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Irish Stamp Duty May Be Replaced With Annual Property Tax

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Irish Times Link

REACTION: ESTATE AGENTS fear the struggling second-hand housing market may well grind to a halt after the disclosure that stamp duty may be abolished and replaced with an annual property tax.

The Government will be under pressure to clarify whether it plans to implement proposals by the Commission on Taxation in the December budget, having already signalled that it it may not proceed with the property tax.

Buyers who may be tempted by heavily discounted prices in second-hand houses will be reluctant to make commitments until the stamp duty issue is clarified.

The report comes at a time when house sales were beginning to pick up at the opening of the autumn selling season. However, agents last night warned that activity could cease until the Government indicated whether it would proceed with the taxation changes.

The Irish Auctioneers Valuers Institute (IAVI), which represents about 1,700 estate agents, last night urged Minister for Finance Brian Lenihan to provide clarification on stamp duty. Otherwise “the already limited number of sales would stop, further diminishing tax returns to the exchequer,†said Simon Ensor of the IAVI’s national council.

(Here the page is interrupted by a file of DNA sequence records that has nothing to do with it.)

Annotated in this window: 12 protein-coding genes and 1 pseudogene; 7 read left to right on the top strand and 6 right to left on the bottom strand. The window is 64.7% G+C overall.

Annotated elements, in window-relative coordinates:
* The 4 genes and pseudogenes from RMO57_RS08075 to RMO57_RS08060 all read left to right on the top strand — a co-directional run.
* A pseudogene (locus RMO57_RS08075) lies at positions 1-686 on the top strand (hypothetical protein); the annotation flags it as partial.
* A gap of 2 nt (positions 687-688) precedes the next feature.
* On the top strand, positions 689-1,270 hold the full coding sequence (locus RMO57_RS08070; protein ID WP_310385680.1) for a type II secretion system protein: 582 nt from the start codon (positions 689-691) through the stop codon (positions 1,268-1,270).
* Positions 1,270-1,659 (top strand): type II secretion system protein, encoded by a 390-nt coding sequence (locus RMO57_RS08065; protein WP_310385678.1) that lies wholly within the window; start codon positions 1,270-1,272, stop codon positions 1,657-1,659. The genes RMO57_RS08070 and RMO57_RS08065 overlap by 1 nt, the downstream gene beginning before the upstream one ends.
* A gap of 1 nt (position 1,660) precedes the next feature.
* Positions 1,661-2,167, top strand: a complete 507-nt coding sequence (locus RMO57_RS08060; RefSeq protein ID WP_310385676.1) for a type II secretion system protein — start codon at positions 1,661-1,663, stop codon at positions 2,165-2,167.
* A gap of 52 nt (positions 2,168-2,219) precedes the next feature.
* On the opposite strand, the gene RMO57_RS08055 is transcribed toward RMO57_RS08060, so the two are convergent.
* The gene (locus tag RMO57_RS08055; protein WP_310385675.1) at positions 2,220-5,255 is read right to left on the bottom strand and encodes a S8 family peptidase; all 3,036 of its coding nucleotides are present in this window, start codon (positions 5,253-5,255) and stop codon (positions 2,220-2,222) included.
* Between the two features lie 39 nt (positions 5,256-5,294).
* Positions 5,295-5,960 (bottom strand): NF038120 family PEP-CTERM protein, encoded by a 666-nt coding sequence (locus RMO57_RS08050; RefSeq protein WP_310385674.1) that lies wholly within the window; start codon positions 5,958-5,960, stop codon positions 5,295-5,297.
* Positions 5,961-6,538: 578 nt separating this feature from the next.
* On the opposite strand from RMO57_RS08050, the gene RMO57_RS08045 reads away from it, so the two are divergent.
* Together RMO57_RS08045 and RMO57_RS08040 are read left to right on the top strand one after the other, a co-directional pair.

Mr Ensor welcomed the long expected abolition of stamp duty which, at 9 per cent for houses over €1 million, had been a cash cow for the Government throughout the property boom. Mr Ensor said the reintroduction of property tax was “somewhat inevitable†as it would provide the exchequer with a more stable taxation base.

Taoiseach Brian Cowen will be under pressure to decide on his policy in relation to property tax. He recently told a Sunday newspaper that he was “not wedded†to the idea of such a tax.

If the abolition of stamp duty proceeds, it could reactivate the second-hand market, where value is now emerging with house prices down by as much as 50 per cent from peak. However, sales have been relatively slow because of the lack of mortgage finance.

Marian Finnegan, chief economist with Sherry FitzGerald, said the punitive rate of duty in the second-hand market had “for too long been a barrier to entry to the property market and was in effect a tax on mobilityâ€.

While the prospect of dropping stamp duty is good news for house-hunters, buy-to-let investors who were key players in the market over the last decade, are now being squeezed. They will still pay the full stamp duty on investment properties as well as the new property tax, all at a time when rents and values have been falling.

NCB stockbrokers warned that while the second-hand market would benefit, the changes would hit the buy-to-let market hard as a result of the property tax and the fact that stamp duty on investment properties would remain in place at a time of falling rents.

The stockbroking firm said there is a two-year supply of homes overhanging the market. The recommendations, it warns, will hit first-time buyers and investors – the two key groups which could clear the housing surplus.

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